After an Algerian informer is found dead in Northern France, two police officers from Internal Affairs (Isabelle Huppert, Sandrine Kiberlain) are sent to investigate.
MELBOURNE INTERNATIONAL FILM FESTIVAL In classic film noir immersions, such as Nicholas Ray’s On Dangerous Ground, the investigating police officer sent to solve a crime reveals flaws that match or mirror those of the perpetrator they obsessively pursue. For these conflicted anti-heroes clearing the case sometimes meant acknowledging their pivotal flaws, and self-destruction was a very real risk. In his new film Tip Top, the French filmmaker Serge Bozon does something similar, but his investigation is set to the mood of a screwball comedy where sexual desire is the punchline.
Comic whimsy and violent repercussions intermingle throughout
Set in the town of Vileneuve, near Lille, the movie is an obtuse investigation of the murder of a police informer, Farid Benamar, who is seen initially leaving a café with a police officer, Mendes (Francois Damiens), who has rescued him from a beating reserved for the overly inquisitive. The brief fight is like a squirming 1930s cartoon, as bodies pile on the bulky Mendes, but nonetheless the next morning Farid is found murdered in a public park and the film is as matter of fact about his fate as it was the Three Stooges-like slaps he was getting from a peeved criminal.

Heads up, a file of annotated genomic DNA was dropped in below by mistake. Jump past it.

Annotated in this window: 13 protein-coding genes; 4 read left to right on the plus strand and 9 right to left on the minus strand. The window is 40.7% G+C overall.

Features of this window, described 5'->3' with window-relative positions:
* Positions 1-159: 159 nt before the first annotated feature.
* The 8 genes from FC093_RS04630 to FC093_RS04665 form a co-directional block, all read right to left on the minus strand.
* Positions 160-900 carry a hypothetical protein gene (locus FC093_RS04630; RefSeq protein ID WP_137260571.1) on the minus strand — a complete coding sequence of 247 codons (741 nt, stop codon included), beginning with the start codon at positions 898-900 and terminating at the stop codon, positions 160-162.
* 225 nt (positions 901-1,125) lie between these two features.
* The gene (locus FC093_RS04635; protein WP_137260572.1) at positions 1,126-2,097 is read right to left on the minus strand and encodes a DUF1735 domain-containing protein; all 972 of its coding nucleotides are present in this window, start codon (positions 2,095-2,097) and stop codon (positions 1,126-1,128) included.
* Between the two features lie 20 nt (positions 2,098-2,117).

Comic whimsy and violent repercussions intermingle throughout the picture, especially with the arrival of Internal Affairs inspector Esther Lafarge (Isabelle Huppert), who is accompanied by her new partner, Sally Marinelli (Sandrine Kiberlain). Esther is a screwball heroine with a taste for S&M; she bounds around the desk of the police department, snapping out officious questions like Katharine Hepburn verbally squaring off with Spencer Tracy. But back in her hotel room she awaits the arrival of her partner, Gerald (Samy Naceri), with whom she indulges in a choreographed routine of violence and then passion that leaves both of them happily bloodied and bruised.
But in this offbeat world Esther’s intimidating presence is meant to distract the overwhelmingly white and middle-aged constabulary from her areas of enquiry, and the film is equally given to subterfuge. Beneath the deadpan humour there is a telling commentary of race relations, with Farid a former Algerian policeman who fled to France after witnessing atrocities. 'Once terrorised, always terrorised," is the police rationale for pressganging him into service as an informer, and his successor Younes (Aymen Saidi) is another arrival from Algeria caught up in the machinations of his handlers.
Revelations of a matriarchal crime lord and police corruption unfold, and the horror is in how casual everything is. Violence is sudden and swift, and sometimes conversations pick up where they left off before the fighting began, as if nothing really happened. In a satire of police buddy movies, Esther’s predilections are joined by Sally’s taste for voyeurism and the movie’s quirkiness – at one point an extended car driving scene with rear projection has the vehicle turning wildly but Huppert barely adjusts the steering wheel – achieves a blackly inviting accommodation. There are tears for many of these clowns.